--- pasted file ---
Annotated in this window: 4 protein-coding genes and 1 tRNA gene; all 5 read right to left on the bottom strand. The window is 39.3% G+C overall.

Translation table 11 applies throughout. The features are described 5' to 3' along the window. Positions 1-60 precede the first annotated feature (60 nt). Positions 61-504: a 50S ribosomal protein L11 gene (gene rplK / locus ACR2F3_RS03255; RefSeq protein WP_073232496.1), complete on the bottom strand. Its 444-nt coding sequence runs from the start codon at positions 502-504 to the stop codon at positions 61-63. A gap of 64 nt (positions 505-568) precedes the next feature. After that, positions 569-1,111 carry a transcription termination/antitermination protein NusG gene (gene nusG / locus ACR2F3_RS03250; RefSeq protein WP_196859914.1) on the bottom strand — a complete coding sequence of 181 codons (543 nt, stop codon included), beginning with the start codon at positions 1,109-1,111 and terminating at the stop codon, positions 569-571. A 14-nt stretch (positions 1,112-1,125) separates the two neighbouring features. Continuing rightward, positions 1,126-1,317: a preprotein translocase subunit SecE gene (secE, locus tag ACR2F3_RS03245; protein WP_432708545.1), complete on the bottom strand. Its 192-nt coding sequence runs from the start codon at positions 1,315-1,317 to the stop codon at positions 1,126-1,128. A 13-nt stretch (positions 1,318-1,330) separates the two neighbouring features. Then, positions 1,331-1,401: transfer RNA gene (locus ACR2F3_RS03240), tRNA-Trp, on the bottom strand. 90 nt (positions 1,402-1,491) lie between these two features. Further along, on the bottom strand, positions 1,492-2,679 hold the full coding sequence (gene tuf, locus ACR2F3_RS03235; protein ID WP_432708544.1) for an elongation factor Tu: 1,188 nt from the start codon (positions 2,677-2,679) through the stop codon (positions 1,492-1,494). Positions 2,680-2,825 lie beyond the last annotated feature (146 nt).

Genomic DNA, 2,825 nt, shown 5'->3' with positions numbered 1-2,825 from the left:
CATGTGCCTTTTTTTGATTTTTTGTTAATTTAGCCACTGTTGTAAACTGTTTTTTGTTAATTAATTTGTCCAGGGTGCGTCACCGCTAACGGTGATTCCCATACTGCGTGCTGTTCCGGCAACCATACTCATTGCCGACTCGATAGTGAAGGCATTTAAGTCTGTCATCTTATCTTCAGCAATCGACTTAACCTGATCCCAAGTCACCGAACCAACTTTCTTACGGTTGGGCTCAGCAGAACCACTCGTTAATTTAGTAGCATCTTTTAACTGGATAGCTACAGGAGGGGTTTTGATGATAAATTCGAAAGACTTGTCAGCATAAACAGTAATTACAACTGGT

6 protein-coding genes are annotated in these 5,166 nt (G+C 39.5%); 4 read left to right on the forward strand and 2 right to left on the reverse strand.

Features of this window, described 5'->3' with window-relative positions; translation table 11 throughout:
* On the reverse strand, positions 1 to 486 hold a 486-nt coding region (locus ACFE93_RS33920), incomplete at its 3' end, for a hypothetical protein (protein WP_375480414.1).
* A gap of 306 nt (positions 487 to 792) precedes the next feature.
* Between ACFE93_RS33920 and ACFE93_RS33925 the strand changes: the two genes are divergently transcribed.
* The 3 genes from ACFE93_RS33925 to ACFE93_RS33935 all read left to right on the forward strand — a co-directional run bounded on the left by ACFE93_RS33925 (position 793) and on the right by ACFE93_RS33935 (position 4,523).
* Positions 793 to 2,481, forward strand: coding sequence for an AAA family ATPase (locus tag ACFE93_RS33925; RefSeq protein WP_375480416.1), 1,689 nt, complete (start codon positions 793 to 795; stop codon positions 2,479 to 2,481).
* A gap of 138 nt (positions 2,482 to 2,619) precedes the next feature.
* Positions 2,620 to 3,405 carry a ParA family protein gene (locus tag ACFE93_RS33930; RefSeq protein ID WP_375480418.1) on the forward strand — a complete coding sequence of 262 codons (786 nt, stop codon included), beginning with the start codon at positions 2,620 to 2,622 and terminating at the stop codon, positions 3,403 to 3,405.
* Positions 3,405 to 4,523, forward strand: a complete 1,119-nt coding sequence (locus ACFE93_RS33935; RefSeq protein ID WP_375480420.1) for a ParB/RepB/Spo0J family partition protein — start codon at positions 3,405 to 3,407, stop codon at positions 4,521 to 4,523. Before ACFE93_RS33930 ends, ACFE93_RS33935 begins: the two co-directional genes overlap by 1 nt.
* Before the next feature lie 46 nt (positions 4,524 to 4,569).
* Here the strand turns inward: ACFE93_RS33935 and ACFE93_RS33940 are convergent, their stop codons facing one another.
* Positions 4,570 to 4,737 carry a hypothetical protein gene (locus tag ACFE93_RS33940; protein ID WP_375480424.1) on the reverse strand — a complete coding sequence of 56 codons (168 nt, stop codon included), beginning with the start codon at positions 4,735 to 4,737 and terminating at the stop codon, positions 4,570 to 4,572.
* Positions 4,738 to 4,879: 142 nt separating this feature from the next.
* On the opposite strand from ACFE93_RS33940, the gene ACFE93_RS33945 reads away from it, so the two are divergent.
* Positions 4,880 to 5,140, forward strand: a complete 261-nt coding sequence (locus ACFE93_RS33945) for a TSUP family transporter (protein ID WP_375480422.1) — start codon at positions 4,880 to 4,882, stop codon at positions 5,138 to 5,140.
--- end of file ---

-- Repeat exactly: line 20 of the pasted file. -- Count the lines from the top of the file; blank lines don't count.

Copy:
* Positions 4,880 to 5,140, forward strand: a complete 261-nt coding sequence (locus ACFE93_RS33945) for a TSUP family transporter (protein ID WP_375480422.1) — start codon at positions 4,880 to 4,882, stop codon at positions 5,138 to 5,140.